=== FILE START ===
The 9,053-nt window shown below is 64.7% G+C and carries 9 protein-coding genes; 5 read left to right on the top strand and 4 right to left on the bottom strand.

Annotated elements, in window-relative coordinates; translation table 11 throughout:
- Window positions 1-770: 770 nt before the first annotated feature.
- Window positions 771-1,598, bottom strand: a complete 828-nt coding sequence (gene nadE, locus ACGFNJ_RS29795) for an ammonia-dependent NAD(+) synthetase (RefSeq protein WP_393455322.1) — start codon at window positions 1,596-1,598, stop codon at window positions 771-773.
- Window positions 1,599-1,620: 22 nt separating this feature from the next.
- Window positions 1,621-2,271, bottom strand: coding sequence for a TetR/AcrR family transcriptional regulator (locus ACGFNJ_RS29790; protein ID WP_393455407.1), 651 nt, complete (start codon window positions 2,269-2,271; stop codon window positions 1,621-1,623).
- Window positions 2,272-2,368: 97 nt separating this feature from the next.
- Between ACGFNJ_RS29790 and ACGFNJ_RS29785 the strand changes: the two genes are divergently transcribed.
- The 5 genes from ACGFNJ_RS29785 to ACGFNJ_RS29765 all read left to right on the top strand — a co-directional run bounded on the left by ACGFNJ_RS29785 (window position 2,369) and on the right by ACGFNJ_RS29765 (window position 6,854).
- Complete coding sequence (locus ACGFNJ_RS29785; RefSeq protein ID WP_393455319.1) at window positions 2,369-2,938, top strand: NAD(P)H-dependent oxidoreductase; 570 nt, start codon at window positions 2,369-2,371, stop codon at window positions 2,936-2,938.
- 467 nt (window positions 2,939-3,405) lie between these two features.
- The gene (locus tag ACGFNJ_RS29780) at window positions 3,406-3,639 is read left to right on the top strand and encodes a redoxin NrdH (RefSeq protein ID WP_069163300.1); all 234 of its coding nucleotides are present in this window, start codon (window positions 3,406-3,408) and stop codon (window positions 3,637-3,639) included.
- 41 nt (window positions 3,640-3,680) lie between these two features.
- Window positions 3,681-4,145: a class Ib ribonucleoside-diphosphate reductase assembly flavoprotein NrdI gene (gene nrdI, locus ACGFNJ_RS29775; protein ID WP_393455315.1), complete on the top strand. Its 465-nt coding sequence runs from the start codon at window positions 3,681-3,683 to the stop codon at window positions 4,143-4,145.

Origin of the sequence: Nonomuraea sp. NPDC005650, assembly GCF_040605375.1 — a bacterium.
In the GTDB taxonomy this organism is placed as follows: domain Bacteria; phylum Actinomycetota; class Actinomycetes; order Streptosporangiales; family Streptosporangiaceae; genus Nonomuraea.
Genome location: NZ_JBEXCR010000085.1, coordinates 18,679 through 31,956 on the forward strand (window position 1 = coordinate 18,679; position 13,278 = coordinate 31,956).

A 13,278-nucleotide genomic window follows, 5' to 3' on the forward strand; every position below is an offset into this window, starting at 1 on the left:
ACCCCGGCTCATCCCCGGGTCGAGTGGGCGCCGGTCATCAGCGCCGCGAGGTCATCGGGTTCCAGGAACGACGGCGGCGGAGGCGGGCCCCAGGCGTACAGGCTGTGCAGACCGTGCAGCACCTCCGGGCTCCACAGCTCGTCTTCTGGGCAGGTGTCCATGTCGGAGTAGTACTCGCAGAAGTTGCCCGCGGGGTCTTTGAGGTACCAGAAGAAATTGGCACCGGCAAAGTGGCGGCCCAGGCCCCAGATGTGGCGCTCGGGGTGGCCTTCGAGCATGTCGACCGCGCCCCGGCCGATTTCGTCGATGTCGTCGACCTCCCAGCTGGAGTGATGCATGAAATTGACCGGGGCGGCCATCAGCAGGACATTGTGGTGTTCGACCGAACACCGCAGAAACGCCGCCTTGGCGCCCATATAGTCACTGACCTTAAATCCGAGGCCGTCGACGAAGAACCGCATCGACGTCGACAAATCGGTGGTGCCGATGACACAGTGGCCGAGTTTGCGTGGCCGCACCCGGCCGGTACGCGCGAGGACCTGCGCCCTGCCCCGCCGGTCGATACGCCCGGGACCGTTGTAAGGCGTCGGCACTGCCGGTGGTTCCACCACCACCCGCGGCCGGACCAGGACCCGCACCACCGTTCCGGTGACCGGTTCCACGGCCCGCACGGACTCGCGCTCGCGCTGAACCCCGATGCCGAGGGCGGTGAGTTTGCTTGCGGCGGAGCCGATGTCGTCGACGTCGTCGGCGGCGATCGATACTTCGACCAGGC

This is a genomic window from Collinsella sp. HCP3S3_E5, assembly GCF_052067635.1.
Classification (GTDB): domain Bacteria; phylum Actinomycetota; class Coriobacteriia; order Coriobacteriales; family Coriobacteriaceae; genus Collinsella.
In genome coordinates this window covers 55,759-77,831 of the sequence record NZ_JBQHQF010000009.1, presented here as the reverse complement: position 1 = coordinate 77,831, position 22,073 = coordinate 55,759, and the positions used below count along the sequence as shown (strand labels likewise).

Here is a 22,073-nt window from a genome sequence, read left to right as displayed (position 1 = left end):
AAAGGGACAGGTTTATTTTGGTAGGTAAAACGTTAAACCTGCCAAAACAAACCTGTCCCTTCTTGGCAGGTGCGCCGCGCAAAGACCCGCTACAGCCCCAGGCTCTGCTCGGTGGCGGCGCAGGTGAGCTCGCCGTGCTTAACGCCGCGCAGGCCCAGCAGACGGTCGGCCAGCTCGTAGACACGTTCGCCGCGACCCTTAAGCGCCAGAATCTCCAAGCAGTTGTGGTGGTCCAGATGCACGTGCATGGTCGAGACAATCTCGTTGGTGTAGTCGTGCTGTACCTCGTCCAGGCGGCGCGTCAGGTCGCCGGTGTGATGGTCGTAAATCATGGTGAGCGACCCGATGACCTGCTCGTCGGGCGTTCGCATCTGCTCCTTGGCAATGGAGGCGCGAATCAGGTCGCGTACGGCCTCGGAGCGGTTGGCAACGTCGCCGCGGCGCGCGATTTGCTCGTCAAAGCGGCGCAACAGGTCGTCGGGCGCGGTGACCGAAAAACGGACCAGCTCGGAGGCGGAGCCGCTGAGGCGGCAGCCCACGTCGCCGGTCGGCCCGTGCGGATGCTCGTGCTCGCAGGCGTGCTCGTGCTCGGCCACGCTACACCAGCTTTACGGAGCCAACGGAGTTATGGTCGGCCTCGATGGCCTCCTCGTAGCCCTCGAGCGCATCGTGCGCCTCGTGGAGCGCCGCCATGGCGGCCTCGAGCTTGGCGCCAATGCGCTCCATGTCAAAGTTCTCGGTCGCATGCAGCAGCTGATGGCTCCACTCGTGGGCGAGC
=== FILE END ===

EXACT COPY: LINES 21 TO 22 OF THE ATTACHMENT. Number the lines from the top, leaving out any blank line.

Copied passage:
Classification (GTDB): domain Bacteria; phylum Actinomycetota; class Coriobacteriia; order Coriobacteriales; family Coriobacteriaceae; genus Collinsella.
In genome coordinates this window covers 55,759-77,831 of the sequence record NZ_JBQHQF010000009.1, presented here as the reverse complement: position 1 = coordinate 77,831, position 22,073 = coordinate 55,759, and the positions used below count along the sequence as shown (strand labels likewise).